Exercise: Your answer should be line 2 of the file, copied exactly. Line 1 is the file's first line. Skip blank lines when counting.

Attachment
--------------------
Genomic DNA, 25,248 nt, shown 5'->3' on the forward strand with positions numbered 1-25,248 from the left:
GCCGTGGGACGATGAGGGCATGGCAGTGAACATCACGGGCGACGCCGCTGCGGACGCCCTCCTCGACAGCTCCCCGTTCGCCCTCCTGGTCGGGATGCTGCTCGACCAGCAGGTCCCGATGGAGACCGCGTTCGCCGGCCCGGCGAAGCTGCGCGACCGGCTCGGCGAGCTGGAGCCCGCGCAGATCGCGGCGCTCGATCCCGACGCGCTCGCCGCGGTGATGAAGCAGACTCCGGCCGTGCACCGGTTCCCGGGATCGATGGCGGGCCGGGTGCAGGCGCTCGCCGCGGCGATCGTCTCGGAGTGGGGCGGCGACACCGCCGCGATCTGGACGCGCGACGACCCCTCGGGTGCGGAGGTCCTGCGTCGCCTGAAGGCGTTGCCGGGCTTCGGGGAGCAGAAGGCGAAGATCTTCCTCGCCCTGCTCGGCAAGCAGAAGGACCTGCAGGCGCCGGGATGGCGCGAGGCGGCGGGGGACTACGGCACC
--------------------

GCCGTGGGACGATGAGGGCATGGCAGTGAACATCACGGGCGACGCCGCTGCGGACGCCCTCCTCGACAGCTCCCCGTTCGCCCTCCTGGTCGGGATGCTGCTCGACCAGCAGGTCCCGATGGAGACCGCGTTCGCCGGCCCGGCGAAGCTGCGCGACCGGCTCGGCGAGCTGGAGCCCGCGCAGATCGCGGCGCTCGATCCCGACGCGCTCGCCGCGGTGATGAAGCAGACTCCGGCCGTGCACCGGTTCCCGGGATCGATGGCGGGCCGGGTGCAGGCGCTCGCCGCGGCGATCGTCTCGGAGTGGGGCGGCGACACCGCCGCGATCTGGACGCGCGACGACCCCTCGGGTGCGGAGGTCCTGCGTCGCCTGAAGGCGTTGCCGGGCTTCGGGGAGCAGAAGGCGAAGATCTTCCTCGCCCTGCTCGGCAAGCAGAAGGACCTGCAGGCGCCGGGATGGCGCGAGGCGGCGGGGGACTACGGCACC